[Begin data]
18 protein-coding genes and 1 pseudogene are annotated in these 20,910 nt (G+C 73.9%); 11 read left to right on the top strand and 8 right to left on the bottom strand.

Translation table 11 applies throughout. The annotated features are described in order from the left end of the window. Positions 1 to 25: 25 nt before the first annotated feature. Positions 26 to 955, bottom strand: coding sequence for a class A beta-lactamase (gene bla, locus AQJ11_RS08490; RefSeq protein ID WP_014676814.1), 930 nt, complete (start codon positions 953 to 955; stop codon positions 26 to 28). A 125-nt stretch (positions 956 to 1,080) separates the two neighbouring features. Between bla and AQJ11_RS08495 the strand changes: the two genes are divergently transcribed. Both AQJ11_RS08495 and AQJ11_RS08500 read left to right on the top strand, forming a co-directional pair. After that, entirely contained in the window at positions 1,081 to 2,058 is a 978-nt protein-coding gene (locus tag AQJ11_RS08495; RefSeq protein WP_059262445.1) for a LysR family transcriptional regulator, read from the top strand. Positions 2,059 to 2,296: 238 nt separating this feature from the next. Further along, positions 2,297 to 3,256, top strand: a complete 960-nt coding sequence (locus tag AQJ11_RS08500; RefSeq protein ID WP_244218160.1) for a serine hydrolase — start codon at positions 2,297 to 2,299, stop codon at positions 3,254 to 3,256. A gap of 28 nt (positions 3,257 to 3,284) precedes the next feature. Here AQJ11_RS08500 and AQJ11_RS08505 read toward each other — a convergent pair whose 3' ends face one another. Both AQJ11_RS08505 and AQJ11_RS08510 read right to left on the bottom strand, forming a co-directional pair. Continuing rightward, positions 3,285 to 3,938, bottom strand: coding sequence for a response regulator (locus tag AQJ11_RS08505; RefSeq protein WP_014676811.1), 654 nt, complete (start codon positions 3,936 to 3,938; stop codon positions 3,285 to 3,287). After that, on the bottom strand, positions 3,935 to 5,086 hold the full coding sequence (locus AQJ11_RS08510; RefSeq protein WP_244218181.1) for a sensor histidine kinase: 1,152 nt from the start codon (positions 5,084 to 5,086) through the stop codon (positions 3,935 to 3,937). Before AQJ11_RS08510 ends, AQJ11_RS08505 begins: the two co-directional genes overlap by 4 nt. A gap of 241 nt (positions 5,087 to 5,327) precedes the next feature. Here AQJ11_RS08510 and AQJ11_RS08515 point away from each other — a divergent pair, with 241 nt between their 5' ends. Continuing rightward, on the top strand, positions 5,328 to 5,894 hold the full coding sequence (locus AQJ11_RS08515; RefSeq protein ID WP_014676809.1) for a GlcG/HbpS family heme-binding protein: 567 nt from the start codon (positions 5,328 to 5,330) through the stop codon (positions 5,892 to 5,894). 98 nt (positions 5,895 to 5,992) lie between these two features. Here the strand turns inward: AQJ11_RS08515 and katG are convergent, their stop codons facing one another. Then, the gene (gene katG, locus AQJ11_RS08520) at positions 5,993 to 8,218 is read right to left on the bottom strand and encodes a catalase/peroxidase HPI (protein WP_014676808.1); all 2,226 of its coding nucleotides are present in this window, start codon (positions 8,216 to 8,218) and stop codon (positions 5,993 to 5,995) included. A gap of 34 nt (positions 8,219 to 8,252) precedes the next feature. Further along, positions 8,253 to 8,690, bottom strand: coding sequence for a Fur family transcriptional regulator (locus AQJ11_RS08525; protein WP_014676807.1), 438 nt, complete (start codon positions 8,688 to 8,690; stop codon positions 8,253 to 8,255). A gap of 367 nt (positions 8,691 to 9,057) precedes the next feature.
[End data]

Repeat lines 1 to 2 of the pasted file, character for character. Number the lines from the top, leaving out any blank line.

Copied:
18 protein-coding genes and 1 pseudogene are annotated in these 20,910 nt (G+C 73.9%); 11 read left to right on the top strand and 8 right to left on the bottom strand.

Translation table 11 applies throughout. The annotated features are described in order from the left end of the window. Positions 1 to 25: 25 nt before the first annotated feature. Positions 26 to 955, bottom strand: coding sequence for a class A beta-lactamase (gene bla, locus AQJ11_RS08490; RefSeq protein ID WP_014676814.1), 930 nt, complete (start codon positions 953 to 955; stop codon positions 26 to 28). A 125-nt stretch (positions 956 to 1,080) separates the two neighbouring features. Between bla and AQJ11_RS08495 the strand changes: the two genes are divergently transcribed. Both AQJ11_RS08495 and AQJ11_RS08500 read left to right on the top strand, forming a co-directional pair. After that, entirely contained in the window at positions 1,081 to 2,058 is a 978-nt protein-coding gene (locus tag AQJ11_RS08495; RefSeq protein WP_059262445.1) for a LysR family transcriptional regulator, read from the top strand. Positions 2,059 to 2,296: 238 nt separating this feature from the next. Further along, positions 2,297 to 3,256, top strand: a complete 960-nt coding sequence (locus tag AQJ11_RS08500; RefSeq protein ID WP_244218160.1) for a serine hydrolase — start codon at positions 2,297 to 2,299, stop codon at positions 3,254 to 3,256. A gap of 28 nt (positions 3,257 to 3,284) precedes the next feature. Here AQJ11_RS08500 and AQJ11_RS08505 read toward each other — a convergent pair whose 3' ends face one another. Both AQJ11_RS08505 and AQJ11_RS08510 read right to left on the bottom strand, forming a co-directional pair. Continuing rightward, positions 3,285 to 3,938, bottom strand: coding sequence for a response regulator (locus tag AQJ11_RS08505; RefSeq protein WP_014676811.1), 654 nt, complete (start codon positions 3,936 to 3,938; stop codon positions 3,285 to 3,287). After that, on the bottom strand, positions 3,935 to 5,086 hold the full coding sequence (locus AQJ11_RS08510; RefSeq protein WP_244218181.1) for a sensor histidine kinase: 1,152 nt from the start codon (positions 5,084 to 5,086) through the stop codon (positions 3,935 to 3,937). Before AQJ11_RS08510 ends, AQJ11_RS08505 begins: the two co-directional genes overlap by 4 nt. A gap of 241 nt (positions 5,087 to 5,327) precedes the next feature. Here AQJ11_RS08510 and AQJ11_RS08515 point away from each other — a divergent pair, with 241 nt between their 5' ends. Continuing rightward, on the top strand, positions 5,328 to 5,894 hold the full coding sequence (locus AQJ11_RS08515; RefSeq protein ID WP_014676809.1) for a GlcG/HbpS family heme-binding protein: 567 nt from the start codon (positions 5,328 to 5,330) through the stop codon (positions 5,892 to 5,894). 98 nt (positions 5,895 to 5,992) lie between these two features. Here the strand turns inward: AQJ11_RS08515 and katG are convergent, their stop codons facing one another. Then, the gene (gene katG, locus AQJ11_RS08520) at positions 5,993 to 8,218 is read right to left on the bottom strand and encodes a catalase/peroxidase HPI (protein WP_014676808.1); all 2,226 of its coding nucleotides are present in this window, start codon (positions 8,216 to 8,218) and stop codon (positions 5,993 to 5,995) included. A gap of 34 nt (positions 8,219 to 8,252) precedes the next feature. Further along, positions 8,253 to 8,690, bottom strand: coding sequence for a Fur family transcriptional regulator (locus AQJ11_RS08525; protein WP_014676807.1), 438 nt, complete (start codon positions 8,688 to 8,690; stop codon positions 8,253 to 8,255). A gap of 367 nt (positions 8,691 to 9,057) precedes the next feature.